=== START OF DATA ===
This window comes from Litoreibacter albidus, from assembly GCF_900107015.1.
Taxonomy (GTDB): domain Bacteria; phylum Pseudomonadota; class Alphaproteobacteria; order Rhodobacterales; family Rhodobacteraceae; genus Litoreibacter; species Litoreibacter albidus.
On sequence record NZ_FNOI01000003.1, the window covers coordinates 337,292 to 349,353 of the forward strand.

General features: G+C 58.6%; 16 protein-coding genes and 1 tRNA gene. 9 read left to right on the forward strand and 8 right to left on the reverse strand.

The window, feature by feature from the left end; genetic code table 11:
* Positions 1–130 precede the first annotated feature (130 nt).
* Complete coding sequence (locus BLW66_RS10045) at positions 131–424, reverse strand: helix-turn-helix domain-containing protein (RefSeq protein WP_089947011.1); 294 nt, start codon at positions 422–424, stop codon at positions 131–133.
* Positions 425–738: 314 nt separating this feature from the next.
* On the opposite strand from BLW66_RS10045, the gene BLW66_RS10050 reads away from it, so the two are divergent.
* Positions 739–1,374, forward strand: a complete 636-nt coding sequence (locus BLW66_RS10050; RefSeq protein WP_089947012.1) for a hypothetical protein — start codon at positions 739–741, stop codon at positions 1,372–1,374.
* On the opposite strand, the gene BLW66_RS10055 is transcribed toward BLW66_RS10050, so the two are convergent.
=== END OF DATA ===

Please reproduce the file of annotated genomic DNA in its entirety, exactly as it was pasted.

This window comes from Litoreibacter albidus, from assembly GCF_900107015.1.
Taxonomy (GTDB): domain Bacteria; phylum Pseudomonadota; class Alphaproteobacteria; order Rhodobacterales; family Rhodobacteraceae; genus Litoreibacter; species Litoreibacter albidus.
On sequence record NZ_FNOI01000003.1, the window covers coordinates 337,292 to 349,353 of the forward strand.

General features: G+C 58.6%; 16 protein-coding genes and 1 tRNA gene. 9 read left to right on the forward strand and 8 right to left on the reverse strand.

The window, feature by feature from the left end; genetic code table 11:
* Positions 1–130 precede the first annotated feature (130 nt).
* Complete coding sequence (locus BLW66_RS10045) at positions 131–424, reverse strand: helix-turn-helix domain-containing protein (RefSeq protein WP_089947011.1); 294 nt, start codon at positions 422–424, stop codon at positions 131–133.
* Positions 425–738: 314 nt separating this feature from the next.
* On the opposite strand from BLW66_RS10045, the gene BLW66_RS10050 reads away from it, so the two are divergent.
* Positions 739–1,374, forward strand: a complete 636-nt coding sequence (locus BLW66_RS10050; RefSeq protein WP_089947012.1) for a hypothetical protein — start codon at positions 739–741, stop codon at positions 1,372–1,374.
* On the opposite strand, the gene BLW66_RS10055 is transcribed toward BLW66_RS10050, so the two are convergent.